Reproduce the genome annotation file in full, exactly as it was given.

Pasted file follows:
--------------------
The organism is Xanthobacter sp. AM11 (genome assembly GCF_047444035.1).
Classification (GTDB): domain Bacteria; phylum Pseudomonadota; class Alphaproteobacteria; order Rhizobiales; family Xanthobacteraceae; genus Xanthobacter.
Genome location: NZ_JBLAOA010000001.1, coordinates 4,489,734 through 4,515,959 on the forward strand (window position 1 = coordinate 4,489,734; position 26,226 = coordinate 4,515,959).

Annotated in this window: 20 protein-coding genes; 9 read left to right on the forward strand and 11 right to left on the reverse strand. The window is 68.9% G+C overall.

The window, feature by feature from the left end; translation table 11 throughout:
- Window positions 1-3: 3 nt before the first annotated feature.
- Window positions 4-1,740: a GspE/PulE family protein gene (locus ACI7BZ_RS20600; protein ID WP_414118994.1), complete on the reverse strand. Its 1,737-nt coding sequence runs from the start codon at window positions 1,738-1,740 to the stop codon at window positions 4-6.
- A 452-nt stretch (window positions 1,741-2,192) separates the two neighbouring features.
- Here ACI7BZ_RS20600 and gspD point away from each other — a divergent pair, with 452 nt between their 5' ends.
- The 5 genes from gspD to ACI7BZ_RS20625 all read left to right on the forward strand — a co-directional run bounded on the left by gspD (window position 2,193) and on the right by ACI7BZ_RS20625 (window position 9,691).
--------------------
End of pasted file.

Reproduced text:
The organism is Xanthobacter sp. AM11 (genome assembly GCF_047444035.1).
Classification (GTDB): domain Bacteria; phylum Pseudomonadota; class Alphaproteobacteria; order Rhizobiales; family Xanthobacteraceae; genus Xanthobacter.
Genome location: NZ_JBLAOA010000001.1, coordinates 4,489,734 through 4,515,959 on the forward strand (window position 1 = coordinate 4,489,734; position 26,226 = coordinate 4,515,959).

Annotated in this window: 20 protein-coding genes; 9 read left to right on the forward strand and 11 right to left on the reverse strand. The window is 68.9% G+C overall.

The window, feature by feature from the left end; translation table 11 throughout:
- Window positions 1-3: 3 nt before the first annotated feature.
- Window positions 4-1,740: a GspE/PulE family protein gene (locus ACI7BZ_RS20600; protein ID WP_414118994.1), complete on the reverse strand. Its 1,737-nt coding sequence runs from the start codon at window positions 1,738-1,740 to the stop codon at window positions 4-6.
- A 452-nt stretch (window positions 1,741-2,192) separates the two neighbouring features.
- Here ACI7BZ_RS20600 and gspD point away from each other — a divergent pair, with 452 nt between their 5' ends.
- The 5 genes from gspD to ACI7BZ_RS20625 all read left to right on the forward strand — a co-directional run bounded on the left by gspD (window position 2,193) and on the right by ACI7BZ_RS20625 (window position 9,691).